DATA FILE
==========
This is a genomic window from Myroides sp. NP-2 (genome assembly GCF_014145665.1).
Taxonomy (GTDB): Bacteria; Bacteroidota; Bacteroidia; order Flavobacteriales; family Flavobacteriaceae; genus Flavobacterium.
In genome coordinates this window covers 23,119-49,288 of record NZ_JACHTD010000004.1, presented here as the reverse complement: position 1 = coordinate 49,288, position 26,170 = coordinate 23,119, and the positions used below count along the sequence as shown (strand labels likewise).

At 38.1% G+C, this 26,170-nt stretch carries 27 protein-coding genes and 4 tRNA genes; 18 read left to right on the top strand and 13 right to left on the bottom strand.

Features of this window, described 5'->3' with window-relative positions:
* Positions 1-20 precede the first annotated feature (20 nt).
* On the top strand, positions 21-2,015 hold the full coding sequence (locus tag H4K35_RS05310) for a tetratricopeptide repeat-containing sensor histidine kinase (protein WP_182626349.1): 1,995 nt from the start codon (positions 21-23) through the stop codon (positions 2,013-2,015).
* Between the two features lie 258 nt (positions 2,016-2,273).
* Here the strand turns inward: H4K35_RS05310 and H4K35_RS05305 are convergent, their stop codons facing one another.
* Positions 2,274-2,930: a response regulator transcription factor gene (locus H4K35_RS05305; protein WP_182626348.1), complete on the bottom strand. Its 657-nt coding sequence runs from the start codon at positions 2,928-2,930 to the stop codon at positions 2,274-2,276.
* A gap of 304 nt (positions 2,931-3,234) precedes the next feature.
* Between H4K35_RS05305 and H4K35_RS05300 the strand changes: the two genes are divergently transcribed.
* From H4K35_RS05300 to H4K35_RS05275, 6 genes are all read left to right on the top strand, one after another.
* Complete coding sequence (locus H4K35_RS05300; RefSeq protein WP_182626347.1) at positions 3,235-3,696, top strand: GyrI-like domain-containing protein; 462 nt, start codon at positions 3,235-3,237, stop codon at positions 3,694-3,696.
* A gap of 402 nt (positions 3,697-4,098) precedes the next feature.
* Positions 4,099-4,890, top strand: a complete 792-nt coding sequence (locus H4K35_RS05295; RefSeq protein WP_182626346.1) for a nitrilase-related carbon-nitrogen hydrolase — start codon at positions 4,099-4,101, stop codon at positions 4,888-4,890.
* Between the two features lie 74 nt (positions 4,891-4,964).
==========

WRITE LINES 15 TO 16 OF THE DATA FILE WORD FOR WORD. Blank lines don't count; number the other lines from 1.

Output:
* A gap of 402 nt (positions 3,697-4,098) precedes the next feature.
* Positions 4,099-4,890, top strand: a complete 792-nt coding sequence (locus H4K35_RS05295; RefSeq protein WP_182626346.1) for a nitrilase-related carbon-nitrogen hydrolase — start codon at positions 4,099-4,101, stop codon at positions 4,888-4,890.